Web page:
Has the presidential campaign devolved into overt race-baiting?

Published Aug. 29, 2012

TAMPA — During three-plus years of Barack Obama's presidency, neither he nor most top Republicans felt much desire to talk about race.

Now, the three-plus days of the Republican National Convention in Tampa are being roiled by people in both parties eager to talk about race — and how the other side is trying exploit prejudice for political advantage.

A gusher of self-righteous accusations and indignant denials, playing out prominently in news media coverage, has taken what had been a below-the-surface reality of 2012 and put it on naked display: Both Obama and Mitt Romney are keenly conscious of how the nation's partisan and ideological divides track closely with racial ones and have crafted strategies designed to ensure that different racial groups vote in the numbers they need.

The question dominating political circles this week — and signaling a potentially ugly campaign to follow — is whether these strategies have curdled into overt race-baiting.

Many Democrats believe that Romney's decision to inject welfare into the campaign — with a factually inaccurate ad claiming that Obama had reversed Clinton-era work requirements — was an unmistakable, if coded, effort to imply that the first black president stands for handouts for lazy people.

Combined with a recent lead-balloon joke by Romney about controversy over Obama's birthplace, Democrats have concluded that Romney is making deliberate appeals to prejudiced whites.

Many Republicans — with years of resentment over how they believe Democrats and the media seek to throw them on the defensive on racial issues — howled that Vice President Joe Biden was exploiting racial fears when he told a majority-black audience in Virginia that the GOP's Wall Street allies want to "put you all back in chains."

All the talk of code words highlights one irony of 2012: Race is proving more toxic as a subtext to the election than it did in 2008, when Obama's status as the first African-American major-party nominee was usually celebrated, even by many Republicans, as a sign of racial progress.

But in the hair-trigger politics of 2012, the debate in recent days has prompted both parties to point fingers as if the ghost of George Wallace were advising the opposition's campaign.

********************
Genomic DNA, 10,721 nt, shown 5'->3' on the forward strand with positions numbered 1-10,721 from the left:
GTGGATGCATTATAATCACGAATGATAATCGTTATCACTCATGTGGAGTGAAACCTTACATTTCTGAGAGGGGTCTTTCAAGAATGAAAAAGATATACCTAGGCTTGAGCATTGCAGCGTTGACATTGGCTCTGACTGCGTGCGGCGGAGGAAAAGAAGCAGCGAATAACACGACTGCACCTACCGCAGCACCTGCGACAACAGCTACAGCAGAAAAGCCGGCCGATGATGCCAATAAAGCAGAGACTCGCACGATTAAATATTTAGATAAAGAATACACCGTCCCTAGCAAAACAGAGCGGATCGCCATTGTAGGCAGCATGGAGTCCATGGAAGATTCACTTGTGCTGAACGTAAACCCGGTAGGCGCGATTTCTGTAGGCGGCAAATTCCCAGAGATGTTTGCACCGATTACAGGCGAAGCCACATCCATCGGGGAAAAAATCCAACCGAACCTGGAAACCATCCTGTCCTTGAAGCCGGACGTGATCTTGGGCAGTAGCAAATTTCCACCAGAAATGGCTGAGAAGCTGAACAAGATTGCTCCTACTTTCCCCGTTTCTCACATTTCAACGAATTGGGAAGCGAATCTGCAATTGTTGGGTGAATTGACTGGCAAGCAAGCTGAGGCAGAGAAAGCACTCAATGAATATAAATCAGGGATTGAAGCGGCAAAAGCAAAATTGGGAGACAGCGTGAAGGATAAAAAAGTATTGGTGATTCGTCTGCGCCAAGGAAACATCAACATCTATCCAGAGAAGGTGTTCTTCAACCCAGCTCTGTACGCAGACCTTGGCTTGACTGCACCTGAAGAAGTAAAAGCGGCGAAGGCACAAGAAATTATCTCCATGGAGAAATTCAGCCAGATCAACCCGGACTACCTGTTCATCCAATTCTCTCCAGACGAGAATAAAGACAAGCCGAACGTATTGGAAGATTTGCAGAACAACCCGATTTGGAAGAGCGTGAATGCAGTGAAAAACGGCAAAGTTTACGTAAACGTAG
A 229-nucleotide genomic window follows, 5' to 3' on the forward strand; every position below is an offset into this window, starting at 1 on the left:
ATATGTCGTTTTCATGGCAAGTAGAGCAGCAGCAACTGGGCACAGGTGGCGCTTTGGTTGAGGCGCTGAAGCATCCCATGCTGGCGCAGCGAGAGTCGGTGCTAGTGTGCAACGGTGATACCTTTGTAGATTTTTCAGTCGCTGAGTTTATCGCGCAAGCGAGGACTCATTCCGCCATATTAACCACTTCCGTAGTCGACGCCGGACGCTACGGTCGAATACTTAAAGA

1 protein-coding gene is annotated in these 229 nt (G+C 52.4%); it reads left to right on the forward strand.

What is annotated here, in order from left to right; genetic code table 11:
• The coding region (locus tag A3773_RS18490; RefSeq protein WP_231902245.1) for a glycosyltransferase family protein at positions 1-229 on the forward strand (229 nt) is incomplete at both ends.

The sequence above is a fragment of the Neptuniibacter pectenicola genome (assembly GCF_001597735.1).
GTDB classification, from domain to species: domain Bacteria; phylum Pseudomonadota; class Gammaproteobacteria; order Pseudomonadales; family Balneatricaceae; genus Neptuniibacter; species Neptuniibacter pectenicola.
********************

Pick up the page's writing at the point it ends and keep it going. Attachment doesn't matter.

Maryland Gov. Martin O'Malley, a leading Obama surrogate and head of the Democratic Governors Association, said this weekend: "When you have a party that says coded things, that makes totally false ads up, falsely saying the president is trying to undo welfare reform, I think you're going to see a lot of heavily and not-so-subtly coded messages from the Romney-Ryan campaign."

Arizona Gov. Jan Brewer, in an interview with POLITICO, said Obama is the one exploiting race, with policies and rhetoric designed to turn out the Democratic-leaning African-American and Hispanic voters. Asked directly if she thought the president was race-baiting, Brewer said: "Absolutely, I do. There's no doubt in my mind."

This debate took an even more edifying turn on MSNBC, when liberal commentator Chris Matthews launched an emotional attack Monday on RNC chairman Reince Priebus, charging that Romney is using the welfare issue and that jokes about Obama's birthplace are racially coded appeals. "You can play your games and giggle about it, but the fact is your side is playing that card." Doubling down on this theme, Matthews told convention viewers Tuesday to be "on the alert for tribal messages, the war drums of racial division" from the GOP podium.

Priebus called Matthews' criticism "garbage" and said Matthews was trying to compete for "the biggest jerk in the room." Newt Gingrich went on MSNBC to tell the commentator that he was the racist one for assuming that talking about welfare amounts to criticism of blacks, since more welfare recipients are white.

Obama aides did not comment on the claims of race on both sides. Romney spokeswoman Andrea Saul said that people who don't want to see the president re-elected are basing that decision solely on his policies.

The welfare ads — regardless of their racial intent — seemed designed to help close this gap, since many independent voters in key demographics, such as swing-state Catholics, tend to view government aid to the poor with suspicion, according to polling data.

Republicans believe the complaints from Democrats about racial appeals are ritualistic, and ring especially hollow coming from a politician whose very presence in office shows that Americans are no longer obsessed with race.

"Name a campaign in the last 25 years where the Dems didn't play the race card," former Mississippi Gov. Haley Barbour told reporters this week, suggesting it was calibrated to move voters. "They feel this unbelievable need to turn out their base," he added.

But the Rev. Jesse Jackson, in an interview with POLITICO, said this understates the complexity of Obama's circumstances. "President Barack is in an interesting and difficult position," Jackson said. "If Bill Clinton reaches out to blacks . . . it's seen as progress. If George Bush comes up with four or five blacks in his Cabinet, (it's heralded). If Barack did the same level of outreach, it would be taken the opposite way."

"He's walking on rolling logs every day," Jackson said.